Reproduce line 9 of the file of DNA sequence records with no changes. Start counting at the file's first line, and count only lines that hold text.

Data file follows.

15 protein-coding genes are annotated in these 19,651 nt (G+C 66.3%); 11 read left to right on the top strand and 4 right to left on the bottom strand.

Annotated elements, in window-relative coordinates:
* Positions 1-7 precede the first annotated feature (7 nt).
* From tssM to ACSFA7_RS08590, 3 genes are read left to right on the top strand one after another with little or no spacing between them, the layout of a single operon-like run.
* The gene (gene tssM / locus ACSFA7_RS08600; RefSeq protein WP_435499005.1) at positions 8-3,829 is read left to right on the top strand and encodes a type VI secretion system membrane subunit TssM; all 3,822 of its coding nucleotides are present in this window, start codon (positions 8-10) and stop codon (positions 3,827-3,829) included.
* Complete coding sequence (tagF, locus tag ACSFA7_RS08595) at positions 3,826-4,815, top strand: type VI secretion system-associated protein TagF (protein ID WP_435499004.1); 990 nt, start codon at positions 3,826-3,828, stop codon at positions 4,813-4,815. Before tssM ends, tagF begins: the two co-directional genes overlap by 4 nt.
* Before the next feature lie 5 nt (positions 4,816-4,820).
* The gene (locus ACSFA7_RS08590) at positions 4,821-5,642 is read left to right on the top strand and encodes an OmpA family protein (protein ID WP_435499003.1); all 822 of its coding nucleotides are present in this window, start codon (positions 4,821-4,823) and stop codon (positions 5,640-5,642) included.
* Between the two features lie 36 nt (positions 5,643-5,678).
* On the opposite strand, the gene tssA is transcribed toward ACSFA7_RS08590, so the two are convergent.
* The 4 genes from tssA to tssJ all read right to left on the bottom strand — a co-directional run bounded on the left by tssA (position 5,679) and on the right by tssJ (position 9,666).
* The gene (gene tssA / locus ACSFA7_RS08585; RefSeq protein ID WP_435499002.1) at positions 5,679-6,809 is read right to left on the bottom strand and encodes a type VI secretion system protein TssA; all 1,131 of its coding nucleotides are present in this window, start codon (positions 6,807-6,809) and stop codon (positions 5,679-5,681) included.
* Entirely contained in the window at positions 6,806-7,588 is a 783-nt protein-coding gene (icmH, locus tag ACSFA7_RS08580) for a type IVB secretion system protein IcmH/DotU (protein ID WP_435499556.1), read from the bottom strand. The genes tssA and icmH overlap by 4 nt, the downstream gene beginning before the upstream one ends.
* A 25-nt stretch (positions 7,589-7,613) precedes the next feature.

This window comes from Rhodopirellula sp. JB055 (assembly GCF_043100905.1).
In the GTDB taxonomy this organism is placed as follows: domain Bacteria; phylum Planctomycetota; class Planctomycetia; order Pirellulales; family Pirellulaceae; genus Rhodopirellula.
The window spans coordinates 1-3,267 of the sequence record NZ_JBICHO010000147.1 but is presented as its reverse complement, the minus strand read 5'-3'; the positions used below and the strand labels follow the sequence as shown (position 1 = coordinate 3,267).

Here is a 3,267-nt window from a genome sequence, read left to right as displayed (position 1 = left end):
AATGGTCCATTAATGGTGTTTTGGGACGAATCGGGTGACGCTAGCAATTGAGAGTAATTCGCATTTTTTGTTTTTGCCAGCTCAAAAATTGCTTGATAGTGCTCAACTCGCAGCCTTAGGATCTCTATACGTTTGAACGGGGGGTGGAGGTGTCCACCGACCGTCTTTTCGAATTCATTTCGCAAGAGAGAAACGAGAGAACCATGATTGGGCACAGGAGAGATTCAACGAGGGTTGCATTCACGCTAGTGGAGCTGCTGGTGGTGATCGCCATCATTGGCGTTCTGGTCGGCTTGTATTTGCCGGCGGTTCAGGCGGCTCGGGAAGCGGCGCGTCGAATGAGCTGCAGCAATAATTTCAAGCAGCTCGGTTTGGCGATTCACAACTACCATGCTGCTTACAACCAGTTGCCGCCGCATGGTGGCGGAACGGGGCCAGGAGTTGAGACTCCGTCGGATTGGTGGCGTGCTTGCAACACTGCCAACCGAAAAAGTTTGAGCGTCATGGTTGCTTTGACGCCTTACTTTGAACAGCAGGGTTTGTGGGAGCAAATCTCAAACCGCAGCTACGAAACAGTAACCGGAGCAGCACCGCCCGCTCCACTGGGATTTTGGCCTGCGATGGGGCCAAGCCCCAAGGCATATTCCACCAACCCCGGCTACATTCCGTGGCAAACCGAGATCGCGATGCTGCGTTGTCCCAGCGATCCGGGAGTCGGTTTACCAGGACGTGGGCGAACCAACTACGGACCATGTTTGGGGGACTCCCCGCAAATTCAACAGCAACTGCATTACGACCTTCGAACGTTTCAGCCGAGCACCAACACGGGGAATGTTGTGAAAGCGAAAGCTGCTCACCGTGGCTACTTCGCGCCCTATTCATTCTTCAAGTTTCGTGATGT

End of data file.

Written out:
* Between the two features lie 36 nt (positions 5,643-5,678).